Have you just started working from home? Whether you’re a corporate executive or freelance entrepreneur, there are many benefits of working from home: the freedom and flexibility to make your own schedule, the time saved from water cooler distractions, and of course, the dreaded commute.
Companies are also now recognising the financial benefits of allowing employees the option of working from home, like reduced turnover and higher engagement. With all of the added flexibility and freedom, working from home can still be a struggle — especially when it comes to focus and efficiency.
If you’ve just started working from home, or perhaps struggle with being effective and efficient with your time, here are some tips to help:
Have a morning routine
Now that you no longer need to rush out the door to sit in traffic for the next hour, you can use that time to set yourself up for an effective and more peaceful day. Can you feel the difference? However you want to start your day, it should set you up for a more relaxed and healthier state of mind. Consider reading, juicing or even running. Whatever you decide, start it first thing in the morning and make it a habit.
Consciously start your day with intention
Intention setting can be important in a telecommuting environment, so you can give yourself the distinction between work and home. Some people like to walk around the block before they start working for the day. For me, I go to my “working mind” and make a conscious intention to have a productive and efficient day. Think about how you would use the commute to the office to get prepared for the day, and instead do that at home before you turn on the computer.
Have a dedicated work space that you enjoy working in
How frustrating is it when you are working on a project and realize that you are missing that one tool you need to move forward? You end up on a mission to find it, and your time quickly slips away from you. If you don’t have a spare space that you can dedicate solely as your home office, find a space in your home that you can use regularly and easily so that you can set up your office in an instant. Get a few plastic totes to contain all your office supplies if you’ll be changing up your scenery often. All you’ll have to do is grab your tote and your laptop. You’re ready to go.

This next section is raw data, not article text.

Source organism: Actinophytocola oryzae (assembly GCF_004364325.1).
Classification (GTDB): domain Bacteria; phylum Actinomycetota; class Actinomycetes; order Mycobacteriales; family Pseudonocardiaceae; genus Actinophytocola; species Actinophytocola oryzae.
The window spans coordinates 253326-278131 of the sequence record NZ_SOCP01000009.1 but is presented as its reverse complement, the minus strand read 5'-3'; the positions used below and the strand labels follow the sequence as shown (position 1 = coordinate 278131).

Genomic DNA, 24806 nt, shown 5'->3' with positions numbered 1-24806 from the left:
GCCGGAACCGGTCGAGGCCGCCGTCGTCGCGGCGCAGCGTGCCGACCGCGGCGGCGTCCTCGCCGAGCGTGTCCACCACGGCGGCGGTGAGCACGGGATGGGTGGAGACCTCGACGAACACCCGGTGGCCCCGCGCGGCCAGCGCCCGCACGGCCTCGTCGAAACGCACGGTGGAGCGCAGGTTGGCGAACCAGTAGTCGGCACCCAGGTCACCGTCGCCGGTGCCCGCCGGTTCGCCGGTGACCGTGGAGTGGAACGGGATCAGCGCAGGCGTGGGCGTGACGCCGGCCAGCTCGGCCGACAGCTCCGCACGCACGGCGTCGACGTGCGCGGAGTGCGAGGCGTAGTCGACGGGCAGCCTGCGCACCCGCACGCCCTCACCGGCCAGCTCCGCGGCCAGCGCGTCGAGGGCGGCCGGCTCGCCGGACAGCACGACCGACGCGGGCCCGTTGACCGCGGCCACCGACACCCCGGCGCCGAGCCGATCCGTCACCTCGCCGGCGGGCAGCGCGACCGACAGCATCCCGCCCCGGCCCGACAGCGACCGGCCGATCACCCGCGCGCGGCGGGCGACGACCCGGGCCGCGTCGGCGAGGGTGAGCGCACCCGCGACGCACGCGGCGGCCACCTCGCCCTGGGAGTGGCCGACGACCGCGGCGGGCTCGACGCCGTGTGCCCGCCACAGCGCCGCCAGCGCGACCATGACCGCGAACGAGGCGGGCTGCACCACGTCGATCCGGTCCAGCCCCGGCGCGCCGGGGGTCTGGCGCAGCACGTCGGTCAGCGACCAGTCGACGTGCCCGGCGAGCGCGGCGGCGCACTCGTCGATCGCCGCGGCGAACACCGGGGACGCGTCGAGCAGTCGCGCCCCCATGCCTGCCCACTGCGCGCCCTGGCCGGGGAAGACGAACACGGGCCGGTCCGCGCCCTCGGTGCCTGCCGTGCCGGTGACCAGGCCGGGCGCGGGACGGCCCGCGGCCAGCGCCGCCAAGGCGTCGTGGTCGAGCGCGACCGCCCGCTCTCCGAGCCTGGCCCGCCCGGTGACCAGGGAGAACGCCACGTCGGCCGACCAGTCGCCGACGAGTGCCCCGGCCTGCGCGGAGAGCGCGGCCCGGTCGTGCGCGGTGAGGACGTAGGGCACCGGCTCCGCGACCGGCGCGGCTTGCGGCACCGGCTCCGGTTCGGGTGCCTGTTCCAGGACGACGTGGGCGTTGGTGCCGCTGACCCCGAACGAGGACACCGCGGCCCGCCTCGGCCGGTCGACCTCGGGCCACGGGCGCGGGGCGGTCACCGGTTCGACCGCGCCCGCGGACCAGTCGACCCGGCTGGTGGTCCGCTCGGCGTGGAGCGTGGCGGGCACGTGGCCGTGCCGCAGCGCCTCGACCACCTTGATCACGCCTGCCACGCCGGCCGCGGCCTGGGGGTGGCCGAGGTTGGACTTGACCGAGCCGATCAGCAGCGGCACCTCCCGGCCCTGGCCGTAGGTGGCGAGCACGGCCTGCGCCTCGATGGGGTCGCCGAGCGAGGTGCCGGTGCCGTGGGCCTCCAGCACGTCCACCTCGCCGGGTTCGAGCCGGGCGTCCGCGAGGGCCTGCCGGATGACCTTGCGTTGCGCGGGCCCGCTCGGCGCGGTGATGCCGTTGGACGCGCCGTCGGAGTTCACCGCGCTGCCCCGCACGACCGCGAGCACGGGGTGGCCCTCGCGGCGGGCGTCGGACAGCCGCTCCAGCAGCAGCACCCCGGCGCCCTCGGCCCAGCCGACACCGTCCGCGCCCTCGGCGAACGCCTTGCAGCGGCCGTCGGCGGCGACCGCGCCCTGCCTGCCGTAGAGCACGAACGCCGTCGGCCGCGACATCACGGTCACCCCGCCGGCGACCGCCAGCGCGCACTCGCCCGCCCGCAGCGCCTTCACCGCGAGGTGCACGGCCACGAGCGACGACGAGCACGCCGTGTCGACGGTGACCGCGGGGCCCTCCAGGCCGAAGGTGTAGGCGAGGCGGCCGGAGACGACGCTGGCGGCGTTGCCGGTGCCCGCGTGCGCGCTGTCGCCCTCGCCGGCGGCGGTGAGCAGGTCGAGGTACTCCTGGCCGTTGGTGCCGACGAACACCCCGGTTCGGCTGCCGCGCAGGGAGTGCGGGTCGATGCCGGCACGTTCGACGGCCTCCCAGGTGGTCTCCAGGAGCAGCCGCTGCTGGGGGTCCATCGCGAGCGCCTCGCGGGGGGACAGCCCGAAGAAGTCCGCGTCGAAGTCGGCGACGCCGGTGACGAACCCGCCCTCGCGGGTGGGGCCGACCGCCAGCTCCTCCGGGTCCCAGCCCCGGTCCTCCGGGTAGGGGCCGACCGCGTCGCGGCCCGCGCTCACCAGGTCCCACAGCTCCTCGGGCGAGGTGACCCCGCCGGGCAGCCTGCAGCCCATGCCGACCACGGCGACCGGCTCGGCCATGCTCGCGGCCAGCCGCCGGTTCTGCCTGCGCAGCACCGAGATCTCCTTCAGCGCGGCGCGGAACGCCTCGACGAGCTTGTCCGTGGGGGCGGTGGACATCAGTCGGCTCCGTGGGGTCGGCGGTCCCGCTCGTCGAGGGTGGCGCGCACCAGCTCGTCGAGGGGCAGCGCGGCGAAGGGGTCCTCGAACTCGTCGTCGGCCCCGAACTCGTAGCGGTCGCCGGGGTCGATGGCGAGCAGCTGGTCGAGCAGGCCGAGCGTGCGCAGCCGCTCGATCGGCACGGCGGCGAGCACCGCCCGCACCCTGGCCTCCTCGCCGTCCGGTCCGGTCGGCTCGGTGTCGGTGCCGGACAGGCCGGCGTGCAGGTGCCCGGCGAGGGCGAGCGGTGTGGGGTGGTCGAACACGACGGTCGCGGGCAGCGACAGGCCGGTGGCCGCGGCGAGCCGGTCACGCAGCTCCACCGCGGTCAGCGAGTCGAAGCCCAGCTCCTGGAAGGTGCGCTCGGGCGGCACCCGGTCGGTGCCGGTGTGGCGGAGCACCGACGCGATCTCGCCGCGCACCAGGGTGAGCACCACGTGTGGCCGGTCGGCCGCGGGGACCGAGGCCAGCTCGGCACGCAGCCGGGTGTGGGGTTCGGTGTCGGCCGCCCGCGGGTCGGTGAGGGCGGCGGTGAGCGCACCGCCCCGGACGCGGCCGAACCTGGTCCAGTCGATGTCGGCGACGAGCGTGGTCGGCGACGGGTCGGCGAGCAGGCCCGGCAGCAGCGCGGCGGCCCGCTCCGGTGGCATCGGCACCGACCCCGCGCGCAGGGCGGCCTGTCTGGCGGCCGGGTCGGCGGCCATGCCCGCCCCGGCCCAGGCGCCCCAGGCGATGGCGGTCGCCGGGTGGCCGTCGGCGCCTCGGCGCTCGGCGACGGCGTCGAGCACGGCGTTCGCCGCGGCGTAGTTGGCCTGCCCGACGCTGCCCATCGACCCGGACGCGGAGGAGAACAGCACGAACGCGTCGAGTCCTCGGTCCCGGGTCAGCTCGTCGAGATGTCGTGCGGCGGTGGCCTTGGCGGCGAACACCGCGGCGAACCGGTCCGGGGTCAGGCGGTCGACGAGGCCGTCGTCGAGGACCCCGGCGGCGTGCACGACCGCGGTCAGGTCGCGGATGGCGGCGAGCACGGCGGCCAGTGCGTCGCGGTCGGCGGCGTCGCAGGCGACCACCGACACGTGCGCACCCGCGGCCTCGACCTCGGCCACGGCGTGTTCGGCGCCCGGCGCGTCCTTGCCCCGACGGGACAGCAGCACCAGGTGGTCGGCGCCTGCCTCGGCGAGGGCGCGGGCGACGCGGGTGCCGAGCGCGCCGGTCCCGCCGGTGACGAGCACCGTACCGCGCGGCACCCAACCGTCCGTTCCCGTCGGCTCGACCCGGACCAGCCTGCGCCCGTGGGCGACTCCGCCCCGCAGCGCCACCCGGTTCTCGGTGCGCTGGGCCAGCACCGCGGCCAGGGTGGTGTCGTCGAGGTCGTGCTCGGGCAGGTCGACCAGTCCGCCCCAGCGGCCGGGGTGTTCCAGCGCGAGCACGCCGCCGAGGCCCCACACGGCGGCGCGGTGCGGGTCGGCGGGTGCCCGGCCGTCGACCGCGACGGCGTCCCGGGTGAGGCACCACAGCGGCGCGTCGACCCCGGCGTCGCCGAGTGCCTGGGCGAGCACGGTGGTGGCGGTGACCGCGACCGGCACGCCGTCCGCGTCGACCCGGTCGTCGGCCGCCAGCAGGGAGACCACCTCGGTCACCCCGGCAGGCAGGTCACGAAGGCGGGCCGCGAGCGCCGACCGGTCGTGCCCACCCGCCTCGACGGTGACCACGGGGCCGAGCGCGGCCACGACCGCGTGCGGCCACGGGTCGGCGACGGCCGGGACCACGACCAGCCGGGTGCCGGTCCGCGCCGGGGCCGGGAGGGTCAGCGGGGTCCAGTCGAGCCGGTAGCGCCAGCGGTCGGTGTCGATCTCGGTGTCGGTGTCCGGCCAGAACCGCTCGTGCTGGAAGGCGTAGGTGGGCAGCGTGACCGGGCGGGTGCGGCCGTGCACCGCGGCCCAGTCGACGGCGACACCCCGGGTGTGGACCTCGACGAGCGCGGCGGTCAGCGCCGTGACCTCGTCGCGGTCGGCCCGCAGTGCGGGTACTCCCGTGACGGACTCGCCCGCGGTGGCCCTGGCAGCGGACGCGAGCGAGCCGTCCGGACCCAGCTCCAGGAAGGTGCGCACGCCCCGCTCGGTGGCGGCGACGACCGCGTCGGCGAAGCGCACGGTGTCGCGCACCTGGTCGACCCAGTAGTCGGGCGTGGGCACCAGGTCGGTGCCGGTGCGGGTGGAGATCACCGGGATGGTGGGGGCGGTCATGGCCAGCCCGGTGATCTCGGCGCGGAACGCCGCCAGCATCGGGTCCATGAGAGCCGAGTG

Remove or reduce possible distractions
One of the many benefits of working from home is the flexibility. But this newfound freedom could also be one of your biggest downfalls. Remove as many distractions as you can. Kids, pets, and spouses can all be distracting, so do what you can to reduce those interruptions, especially at the most critical times for your productivity. The same applies to scheduling visitors and appointments. Use your time wisely. If you must schedule the furnace repairman or that long awaited dentist appointment, do so at the beginning or the end of the day to avoid wasting your whole day waiting.
Create a schedule for your day
How many times have you lost track of time spent on Facebook? Be honest. It’s a time suck, and I’ve been there. The same applies to emails and any other personal project that you may be working on. Once you lose track of time, you start to lose momentum and productivity. Set limits and focus on time sensitive projects first. It is also important to schedule more important tasks at the time of day when you are most productive. Tune into your body and learn when you are most alert and concentrated.
Break for lunch
When you’re working in an office, it’s important for your mental and physical health to take regular breaks. If you’re working from home, these breaks are less likely to be a guaranteed element of your day. Since your home kitchen is close by, you may not feel that you need to take a break to eat. Instead, try exercising. Lunchtime can be one of the most effective times of day to get a workout in. A midday workout and can also reduce stress and tension that may have built up during the morning.
Maintain social interactions
Depending on your line of work, schedule regular visits or meetings with your colleagues, clients or supervisors to ensure that your social needs are being met as you work from home. You can make a point to go into the office at least once per week. Or if you are entrepreneur, you stay in touch with other entrepreneurs to share best practices and success stories. If face-to-face visits aren’t possible, try to schedule meetings via webcam.
Images © West Elm
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